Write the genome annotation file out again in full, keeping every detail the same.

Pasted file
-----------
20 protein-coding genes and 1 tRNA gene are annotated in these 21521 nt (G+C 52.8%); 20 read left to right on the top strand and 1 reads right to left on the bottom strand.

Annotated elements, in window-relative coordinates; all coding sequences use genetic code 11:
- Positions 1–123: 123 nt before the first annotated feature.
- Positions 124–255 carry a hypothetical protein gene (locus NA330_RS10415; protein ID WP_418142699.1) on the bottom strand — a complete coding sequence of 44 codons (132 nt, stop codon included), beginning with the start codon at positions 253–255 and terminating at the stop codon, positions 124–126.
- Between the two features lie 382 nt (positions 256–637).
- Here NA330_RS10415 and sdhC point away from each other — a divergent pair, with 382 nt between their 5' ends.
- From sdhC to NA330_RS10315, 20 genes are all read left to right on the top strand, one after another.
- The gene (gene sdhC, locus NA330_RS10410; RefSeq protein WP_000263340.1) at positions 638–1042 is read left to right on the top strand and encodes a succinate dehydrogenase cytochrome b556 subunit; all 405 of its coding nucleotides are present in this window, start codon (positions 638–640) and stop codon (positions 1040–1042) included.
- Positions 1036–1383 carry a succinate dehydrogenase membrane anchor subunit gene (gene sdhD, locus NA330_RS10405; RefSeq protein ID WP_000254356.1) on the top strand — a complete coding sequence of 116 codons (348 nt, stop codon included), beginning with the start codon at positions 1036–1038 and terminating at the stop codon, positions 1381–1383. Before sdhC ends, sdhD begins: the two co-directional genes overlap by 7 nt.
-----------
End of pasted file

20 protein-coding genes and 1 tRNA gene are annotated in these 21521 nt (G+C 52.8%); 20 read left to right on the top strand and 1 reads right to left on the bottom strand.

Annotated elements, in window-relative coordinates; all coding sequences use genetic code 11:
- Positions 1–123: 123 nt before the first annotated feature.
- Positions 124–255 carry a hypothetical protein gene (locus NA330_RS10415; protein ID WP_418142699.1) on the bottom strand — a complete coding sequence of 44 codons (132 nt, stop codon included), beginning with the start codon at positions 253–255 and terminating at the stop codon, positions 124–126.
- Between the two features lie 382 nt (positions 256–637).
- Here NA330_RS10415 and sdhC point away from each other — a divergent pair, with 382 nt between their 5' ends.
- From sdhC to NA330_RS10315, 20 genes are all read left to right on the top strand, one after another.
- The gene (gene sdhC, locus NA330_RS10410; RefSeq protein WP_000263340.1) at positions 638–1042 is read left to right on the top strand and encodes a succinate dehydrogenase cytochrome b556 subunit; all 405 of its coding nucleotides are present in this window, start codon (positions 638–640) and stop codon (positions 1040–1042) included.
- Positions 1036–1383 carry a succinate dehydrogenase membrane anchor subunit gene (gene sdhD, locus NA330_RS10405; RefSeq protein ID WP_000254356.1) on the top strand — a complete coding sequence of 116 codons (348 nt, stop codon included), beginning with the start codon at positions 1036–1038 and terminating at the stop codon, positions 1381–1383. Before sdhC ends, sdhD begins: the two co-directional genes overlap by 7 nt.